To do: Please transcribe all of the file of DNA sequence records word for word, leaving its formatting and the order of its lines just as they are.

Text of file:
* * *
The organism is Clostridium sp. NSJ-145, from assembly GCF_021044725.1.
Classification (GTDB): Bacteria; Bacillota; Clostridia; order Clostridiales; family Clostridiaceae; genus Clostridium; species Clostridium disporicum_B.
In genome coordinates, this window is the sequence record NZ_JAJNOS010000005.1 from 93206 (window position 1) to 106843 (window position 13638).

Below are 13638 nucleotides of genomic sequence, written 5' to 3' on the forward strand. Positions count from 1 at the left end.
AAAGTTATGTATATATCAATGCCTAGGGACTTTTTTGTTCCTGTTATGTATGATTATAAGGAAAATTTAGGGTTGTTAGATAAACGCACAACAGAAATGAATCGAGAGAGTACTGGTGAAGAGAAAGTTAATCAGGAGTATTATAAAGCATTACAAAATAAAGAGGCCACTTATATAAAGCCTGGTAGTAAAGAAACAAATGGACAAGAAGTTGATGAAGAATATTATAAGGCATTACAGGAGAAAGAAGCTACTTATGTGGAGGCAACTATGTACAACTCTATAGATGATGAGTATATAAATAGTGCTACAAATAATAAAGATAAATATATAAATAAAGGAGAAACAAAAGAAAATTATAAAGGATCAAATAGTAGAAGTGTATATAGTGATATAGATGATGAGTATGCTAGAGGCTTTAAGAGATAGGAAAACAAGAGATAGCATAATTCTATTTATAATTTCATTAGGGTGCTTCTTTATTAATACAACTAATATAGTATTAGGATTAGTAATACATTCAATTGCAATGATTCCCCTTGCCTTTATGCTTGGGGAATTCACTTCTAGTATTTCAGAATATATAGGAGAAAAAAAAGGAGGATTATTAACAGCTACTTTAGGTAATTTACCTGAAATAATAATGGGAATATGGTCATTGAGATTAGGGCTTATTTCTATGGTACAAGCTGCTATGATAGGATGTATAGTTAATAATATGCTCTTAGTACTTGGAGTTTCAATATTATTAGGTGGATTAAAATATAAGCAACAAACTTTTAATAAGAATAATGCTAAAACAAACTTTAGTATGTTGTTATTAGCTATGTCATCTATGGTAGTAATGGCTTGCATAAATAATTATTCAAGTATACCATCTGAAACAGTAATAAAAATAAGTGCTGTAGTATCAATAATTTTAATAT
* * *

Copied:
The organism is Clostridium sp. NSJ-145, from assembly GCF_021044725.1.
Classification (GTDB): Bacteria; Bacillota; Clostridia; order Clostridiales; family Clostridiaceae; genus Clostridium; species Clostridium disporicum_B.
In genome coordinates, this window is the sequence record NZ_JAJNOS010000005.1 from 93206 (window position 1) to 106843 (window position 13638).

Below are 13638 nucleotides of genomic sequence, written 5' to 3' on the forward strand. Positions count from 1 at the left end.
AAAGTTATGTATATATCAATGCCTAGGGACTTTTTTGTTCCTGTTATGTATGATTATAAGGAAAATTTAGGGTTGTTAGATAAACGCACAACAGAAATGAATCGAGAGAGTACTGGTGAAGAGAAAGTTAATCAGGAGTATTATAAAGCATTACAAAATAAAGAGGCCACTTATATAAAGCCTGGTAGTAAAGAAACAAATGGACAAGAAGTTGATGAAGAATATTATAAGGCATTACAGGAGAAAGAAGCTACTTATGTGGAGGCAACTATGTACAACTCTATAGATGATGAGTATATAAATAGTGCTACAAATAATAAAGATAAATATATAAATAAAGGAGAAACAAAAGAAAATTATAAAGGATCAAATAGTAGAAGTGTATATAGTGATATAGATGATGAGTATGCTAGAGGCTTTAAGAGATAGGAAAACAAGAGATAGCATAATTCTATTTATAATTTCATTAGGGTGCTTCTTTATTAATACAACTAATATAGTATTAGGATTAGTAATACATTCAATTGCAATGATTCCCCTTGCCTTTATGCTTGGGGAATTCACTTCTAGTATTTCAGAATATATAGGAGAAAAAAAAGGAGGATTATTAACAGCTACTTTAGGTAATTTACCTGAAATAATAATGGGAATATGGTCATTGAGATTAGGGCTTATTTCTATGGTACAAGCTGCTATGATAGGATGTATAGTTAATAATATGCTCTTAGTACTTGGAGTTTCAATATTATTAGGTGGATTAAAATATAAGCAACAAACTTTTAATAAGAATAATGCTAAAACAAACTTTAGTATGTTGTTATTAGCTATGTCATCTATGGTAGTAATGGCTTGCATAAATAATTATTCAAGTATACCATCTGAAACAGTAATAAAAATAAGTGCTGTAGTATCAATAATTTTAATAT